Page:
Bonnie Tyler and That Distinctive, Husky Voice

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This ad for Bonnie Tyler’s worldwide breakthrough, “It’s a Heartache,” appeared in the April 1, 1978, issue of Record World

If Bonnie Tyler hadn’t disobeyed her doctor, music fans may have been deprived of one of rock’s distinctive voices. The Welsh singer has achieved chart success all over the world, recognized for her husky voice and a series of hit singles including “Total Eclipse of the Heart,” “It’s a Heartache” and “Holding Out for a Hero.”

Tyler, born Gaynor Hopkins on June 8, 1951, was brought up in Skewen, a small U.K. village near Swansea. As a teenager, she was influenced by the biggest female voices of the ’60s, especially Tina Turner and Janis Joplin. After spending several years performing in local pubs and clubs around South Wales, first with Bobbie Wayne and the Dixies and later with her own band, Imagination. It was at that time that she changed her professional name to Sherene Davis to avoid confusion with fellow Welsh singer Mary Hopkin (who had the U.K.’s biggest single in 1968 with “Those Were the Days” and had followed it up a year later with “Goodbye”).

She was discovered by talent scout Roger Bell in 1974 in a nightclub. (“He’d come down from London to listen to the boy upstairs,” she told an interviewer for Loudersound in 2023. “Lucky for me, he came in on the wrong floor and heard me.”) The singer ultimately landed a deal with RCA Records and soon settled on a new name. Though her debut single, “My! My! Honeycomb,” didn’t chart, 25-year-old Bonnie Tyler soon scored a breakthrough hit, “Lost in France,” written by her managers Ronnie Scott and Steve Wolfe.

Shortly after its release, Tyler had an operation to remove nodes from her vocal cords. “I’m a bit of a chatterbox,” she wrote in 2009. She ignored her doctor’s orders of post-surgery vocal rest, which led to what is described as a permanent distinct raspy quality. “I tried not speaking, but when you can’t speak, you can’t go out. One day I just screamed out of frustration, then went back to the specialist and he said I had done damage to my voice and it would take six months for me to recover.”

When she was once again able to sing, she returned to the studio with her band. “They said, ‘Whoa, your voice sounds great!'”

In 1977, Tyler recorded another song written by Scott and Wolfe, “It’s a Heartache.” It was released as a single in the U.K. on Nov. 4 and became a worldwide smash, topping the chart in several countries. It was issued in America in March 1978, reaching #3 on June 17, 1978, giving the singer her first U.S. hit. “Maybe my husky voice was what that song, and my career, needed,” she said.

This post-concert photo with the RCA Records brass appeared in the Aug. 5, 1978 issue of Record World

At the time, RCA made references to three of rock’s biggest stars in a music industry trade ad. “She’s been called the next Rod Stewart, compared to Janis Joplin and paralleled to Stevie Nicks,” it read. “She’s a crooner, a cryer, a woman possessed with a vocal quality that is undoubtedly leading her to the top.”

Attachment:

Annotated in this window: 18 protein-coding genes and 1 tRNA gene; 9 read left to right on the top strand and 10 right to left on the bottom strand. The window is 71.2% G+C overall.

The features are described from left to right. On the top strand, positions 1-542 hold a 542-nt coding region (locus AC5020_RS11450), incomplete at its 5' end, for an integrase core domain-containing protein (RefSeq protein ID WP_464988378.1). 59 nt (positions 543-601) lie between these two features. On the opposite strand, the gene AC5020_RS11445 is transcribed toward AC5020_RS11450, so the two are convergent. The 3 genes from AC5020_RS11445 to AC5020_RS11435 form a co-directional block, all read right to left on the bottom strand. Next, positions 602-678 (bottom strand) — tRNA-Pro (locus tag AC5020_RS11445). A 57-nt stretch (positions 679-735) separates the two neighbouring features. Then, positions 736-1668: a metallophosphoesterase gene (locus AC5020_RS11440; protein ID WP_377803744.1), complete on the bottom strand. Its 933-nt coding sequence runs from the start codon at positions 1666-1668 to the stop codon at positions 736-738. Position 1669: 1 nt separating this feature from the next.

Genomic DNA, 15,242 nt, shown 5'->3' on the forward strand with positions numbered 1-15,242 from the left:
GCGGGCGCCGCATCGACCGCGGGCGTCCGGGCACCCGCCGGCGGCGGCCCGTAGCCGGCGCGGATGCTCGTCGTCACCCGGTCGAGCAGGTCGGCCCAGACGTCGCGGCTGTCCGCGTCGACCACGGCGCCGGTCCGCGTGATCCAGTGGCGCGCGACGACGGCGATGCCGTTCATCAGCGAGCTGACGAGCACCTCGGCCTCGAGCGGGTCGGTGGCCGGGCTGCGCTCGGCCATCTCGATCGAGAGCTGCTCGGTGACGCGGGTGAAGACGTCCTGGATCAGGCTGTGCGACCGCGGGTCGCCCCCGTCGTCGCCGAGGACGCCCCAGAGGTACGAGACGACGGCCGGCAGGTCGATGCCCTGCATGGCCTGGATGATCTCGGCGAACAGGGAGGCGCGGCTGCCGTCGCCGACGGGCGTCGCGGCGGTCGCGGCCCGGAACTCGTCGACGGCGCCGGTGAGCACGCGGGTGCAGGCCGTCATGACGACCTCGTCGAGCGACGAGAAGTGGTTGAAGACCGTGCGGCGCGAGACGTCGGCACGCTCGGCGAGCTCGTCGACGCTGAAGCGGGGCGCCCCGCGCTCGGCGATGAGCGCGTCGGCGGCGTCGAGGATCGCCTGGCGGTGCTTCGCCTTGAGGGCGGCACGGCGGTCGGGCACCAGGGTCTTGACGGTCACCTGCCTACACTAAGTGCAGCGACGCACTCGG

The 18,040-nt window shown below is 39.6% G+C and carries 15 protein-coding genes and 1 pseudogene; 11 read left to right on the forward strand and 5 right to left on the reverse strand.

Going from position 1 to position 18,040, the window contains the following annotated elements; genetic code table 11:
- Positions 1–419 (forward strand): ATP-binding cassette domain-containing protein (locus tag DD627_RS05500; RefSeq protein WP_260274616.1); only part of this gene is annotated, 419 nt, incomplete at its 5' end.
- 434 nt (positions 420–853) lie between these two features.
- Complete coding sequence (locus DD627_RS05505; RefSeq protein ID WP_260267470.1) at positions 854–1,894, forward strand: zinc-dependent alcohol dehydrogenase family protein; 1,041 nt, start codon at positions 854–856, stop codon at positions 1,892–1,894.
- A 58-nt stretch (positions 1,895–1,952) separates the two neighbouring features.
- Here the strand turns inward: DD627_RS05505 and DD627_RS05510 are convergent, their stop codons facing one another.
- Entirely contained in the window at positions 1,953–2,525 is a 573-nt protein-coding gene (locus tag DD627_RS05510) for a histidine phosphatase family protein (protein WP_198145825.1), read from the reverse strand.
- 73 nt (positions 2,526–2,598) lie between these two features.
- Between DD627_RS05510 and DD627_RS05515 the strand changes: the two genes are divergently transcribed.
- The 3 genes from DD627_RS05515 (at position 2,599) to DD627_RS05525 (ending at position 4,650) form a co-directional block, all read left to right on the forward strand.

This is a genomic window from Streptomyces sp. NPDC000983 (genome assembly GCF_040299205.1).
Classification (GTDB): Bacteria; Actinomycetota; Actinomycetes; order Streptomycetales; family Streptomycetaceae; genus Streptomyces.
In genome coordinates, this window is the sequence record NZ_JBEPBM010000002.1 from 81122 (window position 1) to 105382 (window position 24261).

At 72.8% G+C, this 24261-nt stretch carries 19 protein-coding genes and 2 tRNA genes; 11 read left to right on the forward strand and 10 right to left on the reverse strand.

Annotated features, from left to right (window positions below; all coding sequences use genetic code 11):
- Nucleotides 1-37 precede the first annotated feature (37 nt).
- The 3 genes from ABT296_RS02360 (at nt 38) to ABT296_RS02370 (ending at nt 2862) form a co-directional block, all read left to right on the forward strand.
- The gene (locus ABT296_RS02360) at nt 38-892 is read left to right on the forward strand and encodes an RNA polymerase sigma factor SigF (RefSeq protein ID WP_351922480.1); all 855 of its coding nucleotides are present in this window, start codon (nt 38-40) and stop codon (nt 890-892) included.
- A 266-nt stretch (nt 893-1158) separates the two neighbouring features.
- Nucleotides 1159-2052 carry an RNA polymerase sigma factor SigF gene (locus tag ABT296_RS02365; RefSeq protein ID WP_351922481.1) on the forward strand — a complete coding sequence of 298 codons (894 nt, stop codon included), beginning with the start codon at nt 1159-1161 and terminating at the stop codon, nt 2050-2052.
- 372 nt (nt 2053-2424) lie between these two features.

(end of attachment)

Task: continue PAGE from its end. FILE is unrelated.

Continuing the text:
It would be several years before Tyler returned to the top of the charts, but she did so with gusto. When her RCA deal was not renewed, she hired a new manager and moved to CBS Records in the early ’80s where she was paired with Jim Steinman. “I remember travelling to New York in 1982, with my [new] manager, David Aspden, to meet Jim, who had written new songs for me,” she recalls. “The meeting took place in Jim’s lawyer’s office on Riverside Drive. David and I listened as ‘Total Eclipse of the Heart’ was performed live for us with Jim directing, Rory Dodd singing his beautiful vocals and Roy Bittan on piano. It was sensational – I couldn’t wait to start recording!”

Their first collaboration, 1983’s Faster Than the Speed of Night, included “Total Eclipse of the Heart,” similar in style to Steinman’s best-selling operatic collaboration with Meat Loaf, Bat Out of Hell, from several years earlier. The nearly seven-minute track was performed by the producer’s handpicked top-shelf musicians, including Rick Derringer, Larry Fast and the E Street Band’s Max Weinberg and Bittan. Dodd, who had demoed the track for Tyler with Steinman on piano, was the song’s featured vocalist (“Turn around…”). Upon hearing the demo, Tyler told Loudersound, “Talk about a song making you cry. It just hit me. I was looking at these lyrics, and the tears were falling.”

A single, edited to a more compact 4:30, was released in the U.K. that February and on June 12 in the U.S. On Oct. 1, 1983, it reached #1 on the Hot 100, where it remained for four weeks. [Another Steinman-penned track held the U.S.’s #2 spot at the same time, Air Supply’s recording of “Making Love Out of Nothing at All.”]

A year later came another big collaboration with Steinman. “Holding Out For a Hero,” often referred to by its lyric, “I Need a Hero,” and written by Steinman with Dean Pitchford, was recorded for the smash 1984 movie musical, Footloose. Though the track reached #2 in the U.K., it peaked at just #34 in the U.S., one of six hits from the soundtrack (that topped the album chart for two months).

Related: Tyler paid tribute to Steinman upon his death in 2021

Tyler has continued to release many more studio albums and compilations, and has been a much in-demand collaborator with other artists. In 2022, she was appointed a Member of the Order of the British Empire (MBE) in Queen Elizabeth II’s final birthday honors. She still tours. When she does, tickets are available here.

Watch Tyler perform on Top Of the Pops in 1984

Tyler’s recordings are available in the U.S. here and in the U.K. here.

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